Saturday, June 21, 2008

I know it's been a while--I've been busy (busier since finishing up my job? Mais oui, jolie!).
What have I been doing? Going to numerous therapy appointments (why be shy about it?), riding my bike to said appointments, to the library, to meet people for lunch (it's a Schwinn Cimarron that looks just like the one above--purty, huh?) which means I'm getting a little bit of 'biker thigh.' Now, because I run so much I don't think I'm ever going to build up the kind of biker thighs that really scare me--you know, the ones the size of small Latin American countries?--but there's a bit more definition than there used to be. Long distance running will give you awesome calves and a butt you could bounce a quarter on, but unless you're doing a lot of hills or sprint training you're just not going to get a lot going on in the thigh department. I've been sort of training for a triathlon, or at least that's what I'm telling myself, so I'm biking 3 to 12 miles a day, depending on what I have to do that day (OK, OK, I know that's not really training--shut up already) and running 3 to 6 miles. Speaking of therapy appointments, d'you think there may be some body image work left to do? God I hate my thighs.
I've also been writing a paper--I want to submit it to "Feminist Psychology"--about how I think Borderline Personality Disorder is a bullshit diagnosis that 95% of the time gets pinned on "difficult" women with trauma histories when a PTSD or "Complex PTSD" diagnosis might be more appropriate (thanks for the new diagnostic category, Judith Herman! Props to you too, Mary C. Zanarini and Bessel Van Der Kolk! Seriously, I know I'm a dork, but I would SPAZ OUT with DELIGHT if I ever had a chance to meet BA van der Kolk or MC Zanarini. If I met Marsha Linehan, on the other hand, I might spaz out...just not, necessarily, with delight. I can say this now; if all goes according to plan and I end up practicing psychiatry and publishing extensively, slamming a colleague will suddenly be in poor taste. I may be a head case in some respects, but I'm not about to pick a fight with the woman who invented DBT--not least because I suspect she could have me killed). Or, hell, in a lot of cases, a diagnosis of "This woman was severely and chronically abused--sexually, physically, and emotionally." I'm really not being flip--I think it's fair to say that having your parents beat and/or fuck you the entire time you're growing up gives you carte blanche in the psychopathology department. Speaking of which, everyone who works with 'Borderline' patients (don't you love scare quotes for being the very bitchiest punctuation marks?) should read Judith Herman, MD's "Trauma and Recovery: The aftermath of violence, from domestic abuse to political terror." I picked up a copy at Half Price Books a few weeks ago and the cashier looked at the title and said, "So, something fun to read by the pool?" All right, light summer reading it ain't, but it's still very, very good.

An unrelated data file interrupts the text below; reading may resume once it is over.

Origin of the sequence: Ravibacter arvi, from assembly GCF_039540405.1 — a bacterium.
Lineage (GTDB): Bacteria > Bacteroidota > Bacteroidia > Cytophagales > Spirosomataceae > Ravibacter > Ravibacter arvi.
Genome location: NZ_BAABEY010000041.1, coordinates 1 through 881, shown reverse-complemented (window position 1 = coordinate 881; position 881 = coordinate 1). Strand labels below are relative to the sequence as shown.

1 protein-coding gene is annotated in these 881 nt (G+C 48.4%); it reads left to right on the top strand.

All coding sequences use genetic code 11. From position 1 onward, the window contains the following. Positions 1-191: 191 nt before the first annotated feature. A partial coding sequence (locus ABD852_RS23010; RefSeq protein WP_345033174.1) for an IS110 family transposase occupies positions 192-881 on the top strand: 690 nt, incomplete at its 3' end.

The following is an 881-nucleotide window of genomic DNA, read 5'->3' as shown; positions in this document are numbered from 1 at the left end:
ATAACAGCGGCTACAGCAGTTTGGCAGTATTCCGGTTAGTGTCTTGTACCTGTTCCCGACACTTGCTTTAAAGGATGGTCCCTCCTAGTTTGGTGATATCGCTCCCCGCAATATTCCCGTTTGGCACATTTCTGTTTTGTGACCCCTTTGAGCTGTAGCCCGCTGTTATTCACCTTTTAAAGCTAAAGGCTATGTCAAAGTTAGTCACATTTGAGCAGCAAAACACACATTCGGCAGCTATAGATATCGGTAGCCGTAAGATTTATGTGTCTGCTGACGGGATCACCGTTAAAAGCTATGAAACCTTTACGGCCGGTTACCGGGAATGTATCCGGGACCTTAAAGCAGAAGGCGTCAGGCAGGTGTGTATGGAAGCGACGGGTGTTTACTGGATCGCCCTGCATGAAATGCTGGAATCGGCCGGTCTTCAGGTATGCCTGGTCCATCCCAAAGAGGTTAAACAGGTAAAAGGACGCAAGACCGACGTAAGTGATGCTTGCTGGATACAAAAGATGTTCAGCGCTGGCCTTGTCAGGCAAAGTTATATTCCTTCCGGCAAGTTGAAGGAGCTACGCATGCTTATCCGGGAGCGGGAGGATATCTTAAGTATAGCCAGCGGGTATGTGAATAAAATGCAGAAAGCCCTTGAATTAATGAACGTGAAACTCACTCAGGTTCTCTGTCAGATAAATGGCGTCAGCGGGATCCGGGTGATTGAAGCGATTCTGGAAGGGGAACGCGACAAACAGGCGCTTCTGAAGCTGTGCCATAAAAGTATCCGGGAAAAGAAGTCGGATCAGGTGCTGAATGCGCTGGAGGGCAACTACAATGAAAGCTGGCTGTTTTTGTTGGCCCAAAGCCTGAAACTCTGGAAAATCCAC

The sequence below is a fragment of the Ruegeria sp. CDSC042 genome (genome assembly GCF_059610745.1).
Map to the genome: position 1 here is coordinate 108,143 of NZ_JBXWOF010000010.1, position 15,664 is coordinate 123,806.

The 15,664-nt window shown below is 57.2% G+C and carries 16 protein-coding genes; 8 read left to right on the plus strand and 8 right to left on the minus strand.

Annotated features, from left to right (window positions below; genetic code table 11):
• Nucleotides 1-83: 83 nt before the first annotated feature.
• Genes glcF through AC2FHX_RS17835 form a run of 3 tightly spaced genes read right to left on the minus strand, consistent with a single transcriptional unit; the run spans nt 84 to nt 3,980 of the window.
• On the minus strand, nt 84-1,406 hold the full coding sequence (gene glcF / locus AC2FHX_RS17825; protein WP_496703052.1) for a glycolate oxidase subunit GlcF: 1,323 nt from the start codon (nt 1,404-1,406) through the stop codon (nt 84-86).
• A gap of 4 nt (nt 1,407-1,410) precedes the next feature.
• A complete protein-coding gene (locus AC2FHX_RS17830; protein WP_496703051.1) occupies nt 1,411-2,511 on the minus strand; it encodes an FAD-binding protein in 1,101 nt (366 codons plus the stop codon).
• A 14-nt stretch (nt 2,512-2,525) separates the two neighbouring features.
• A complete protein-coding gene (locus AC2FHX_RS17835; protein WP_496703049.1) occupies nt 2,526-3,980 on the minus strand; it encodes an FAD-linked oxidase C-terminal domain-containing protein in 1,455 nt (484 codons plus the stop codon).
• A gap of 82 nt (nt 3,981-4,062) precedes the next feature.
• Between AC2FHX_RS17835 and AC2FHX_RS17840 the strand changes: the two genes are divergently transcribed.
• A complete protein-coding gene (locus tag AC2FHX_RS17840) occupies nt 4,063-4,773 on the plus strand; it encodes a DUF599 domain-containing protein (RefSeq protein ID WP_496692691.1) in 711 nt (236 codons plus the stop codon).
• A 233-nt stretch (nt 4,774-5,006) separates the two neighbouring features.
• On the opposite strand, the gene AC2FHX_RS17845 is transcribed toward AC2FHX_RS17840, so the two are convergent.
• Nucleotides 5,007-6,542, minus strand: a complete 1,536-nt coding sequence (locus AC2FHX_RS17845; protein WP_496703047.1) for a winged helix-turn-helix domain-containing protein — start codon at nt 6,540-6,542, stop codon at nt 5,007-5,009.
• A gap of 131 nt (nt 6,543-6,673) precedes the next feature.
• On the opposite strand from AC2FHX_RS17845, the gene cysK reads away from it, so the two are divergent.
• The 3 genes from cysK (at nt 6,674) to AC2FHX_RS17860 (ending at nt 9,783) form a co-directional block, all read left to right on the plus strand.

Holy crap, a Google search for Ms. Zanarini just revealed she gave $1300 to the Hillary Clinton campaign! I must admit that makes me like her even more.
And I've been painting and knitting and watching The Daily Show and the Colbert Report on Hulu. Who needs a TV when you have broadband access? Oh, yeah, and studying biochemistry to get ready for MEDICAL SCHOOL. You know, in August. That whole thing. Yeah.
I need to find an apartment in St. Louis, but every time I start thinking about all the preparations I still have to do I start hyperventilating. I'm going to have to do it soon, though, lest I end up living in a box in Forest Park--or in the library.

3 comments:

Anonymous said...

You do great harm to the millions of people who suffer daily at the hands of Boderlines. Calling it a "bullshit diagnosis" makes you one of the most idiotic commentators I have ever read. You should try living with one of these people.

Anonymous said...

I agree and so does the research that's been going on for the past several years. So called "borderline" PD is usually due to ongoing childhood abuse or severe neglect which leaves the child's developing brain in a hyperaroused state. In adulthood the person suffers from severe affect dysregulation, leading to, yes, very stormy relationships. But the fact that these folks are often painful to be in relationships with doesn't mean anything about the accuracy of the original post. I am also a Bessel fan; he is a genious. Have you read any Robert Scaer? He, too, is on the cutting edge of the trauma field. His book Trauma Spectrum is excellent. If you get to St. Louis I think we should meet for tea and talk. I'm in private practice--clinical social work--a couple hours north but get to St. Louis once in a while to play poker. I did some training with Bessel there a couple of years ago.

Anonymous said...

Give me a call and let's get together before you leave. I'm in the book or ask your mom.
Aunt Susie